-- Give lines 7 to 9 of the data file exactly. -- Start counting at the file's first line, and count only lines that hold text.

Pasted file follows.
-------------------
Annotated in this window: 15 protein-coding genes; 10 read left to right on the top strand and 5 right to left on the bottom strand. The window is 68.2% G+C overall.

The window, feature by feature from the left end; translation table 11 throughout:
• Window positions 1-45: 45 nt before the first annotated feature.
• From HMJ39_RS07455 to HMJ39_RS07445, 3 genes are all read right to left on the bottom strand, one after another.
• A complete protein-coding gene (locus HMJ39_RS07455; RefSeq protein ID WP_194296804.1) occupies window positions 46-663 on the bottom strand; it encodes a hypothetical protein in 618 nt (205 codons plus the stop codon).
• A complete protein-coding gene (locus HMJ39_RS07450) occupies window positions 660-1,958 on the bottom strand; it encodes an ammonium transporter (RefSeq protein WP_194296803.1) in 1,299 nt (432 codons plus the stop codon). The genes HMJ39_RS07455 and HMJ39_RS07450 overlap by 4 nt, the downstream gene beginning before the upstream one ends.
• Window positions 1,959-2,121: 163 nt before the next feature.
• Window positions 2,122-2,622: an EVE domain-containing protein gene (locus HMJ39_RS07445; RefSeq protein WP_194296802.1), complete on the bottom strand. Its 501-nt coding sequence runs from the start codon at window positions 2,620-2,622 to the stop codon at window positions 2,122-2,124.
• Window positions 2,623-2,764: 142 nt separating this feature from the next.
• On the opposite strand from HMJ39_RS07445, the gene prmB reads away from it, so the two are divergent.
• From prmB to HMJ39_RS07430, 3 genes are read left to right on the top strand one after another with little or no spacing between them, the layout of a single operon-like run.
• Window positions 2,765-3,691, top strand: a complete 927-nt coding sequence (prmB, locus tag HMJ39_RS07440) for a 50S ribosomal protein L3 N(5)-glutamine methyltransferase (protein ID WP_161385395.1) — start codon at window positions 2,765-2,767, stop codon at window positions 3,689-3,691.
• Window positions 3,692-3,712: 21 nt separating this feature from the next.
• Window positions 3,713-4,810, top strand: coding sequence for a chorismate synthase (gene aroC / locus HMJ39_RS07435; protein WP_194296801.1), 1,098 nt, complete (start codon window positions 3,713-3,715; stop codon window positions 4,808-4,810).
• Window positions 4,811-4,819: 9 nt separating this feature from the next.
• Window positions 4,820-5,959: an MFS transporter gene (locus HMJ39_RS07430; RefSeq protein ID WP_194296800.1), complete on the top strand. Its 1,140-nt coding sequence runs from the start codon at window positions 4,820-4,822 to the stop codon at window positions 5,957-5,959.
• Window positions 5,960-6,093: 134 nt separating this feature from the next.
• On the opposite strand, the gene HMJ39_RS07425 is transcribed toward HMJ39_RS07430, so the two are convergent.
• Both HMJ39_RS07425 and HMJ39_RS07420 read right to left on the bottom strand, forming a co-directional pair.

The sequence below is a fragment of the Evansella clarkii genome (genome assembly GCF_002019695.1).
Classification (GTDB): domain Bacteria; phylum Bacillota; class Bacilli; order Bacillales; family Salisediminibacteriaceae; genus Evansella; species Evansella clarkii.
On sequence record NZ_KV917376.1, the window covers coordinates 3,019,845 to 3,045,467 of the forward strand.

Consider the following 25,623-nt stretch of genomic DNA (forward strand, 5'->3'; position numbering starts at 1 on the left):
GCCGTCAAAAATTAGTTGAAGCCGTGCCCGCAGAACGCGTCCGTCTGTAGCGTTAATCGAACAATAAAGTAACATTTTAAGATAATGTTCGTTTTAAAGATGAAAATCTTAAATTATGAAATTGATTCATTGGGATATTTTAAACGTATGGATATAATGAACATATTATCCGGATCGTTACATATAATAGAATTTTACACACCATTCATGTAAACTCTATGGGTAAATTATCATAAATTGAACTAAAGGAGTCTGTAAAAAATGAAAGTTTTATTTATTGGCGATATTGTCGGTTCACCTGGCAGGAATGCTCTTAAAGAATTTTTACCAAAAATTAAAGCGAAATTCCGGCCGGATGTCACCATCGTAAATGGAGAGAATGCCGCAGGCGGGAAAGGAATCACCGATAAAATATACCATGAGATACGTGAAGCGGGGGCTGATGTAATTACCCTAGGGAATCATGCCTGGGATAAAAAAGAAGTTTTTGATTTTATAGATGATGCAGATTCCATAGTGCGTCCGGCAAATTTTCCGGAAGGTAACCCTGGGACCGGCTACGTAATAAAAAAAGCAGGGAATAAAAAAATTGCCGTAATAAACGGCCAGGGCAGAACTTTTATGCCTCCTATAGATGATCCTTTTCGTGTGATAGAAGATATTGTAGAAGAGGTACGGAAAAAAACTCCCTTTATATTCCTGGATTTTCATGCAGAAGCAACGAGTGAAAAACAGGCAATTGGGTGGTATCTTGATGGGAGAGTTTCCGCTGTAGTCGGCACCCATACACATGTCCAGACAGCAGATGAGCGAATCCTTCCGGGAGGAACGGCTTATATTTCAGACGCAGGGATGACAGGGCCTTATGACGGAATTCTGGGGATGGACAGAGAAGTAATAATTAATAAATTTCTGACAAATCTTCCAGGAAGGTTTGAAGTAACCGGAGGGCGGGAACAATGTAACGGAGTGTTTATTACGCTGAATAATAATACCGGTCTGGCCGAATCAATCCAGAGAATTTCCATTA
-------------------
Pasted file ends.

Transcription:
• Window positions 1,959-2,121: 163 nt before the next feature.
• Window positions 2,122-2,622: an EVE domain-containing protein gene (locus HMJ39_RS07445; RefSeq protein WP_194296802.1), complete on the bottom strand. Its 501-nt coding sequence runs from the start codon at window positions 2,620-2,622 to the stop codon at window positions 2,122-2,124.
• Window positions 2,623-2,764: 142 nt separating this feature from the next.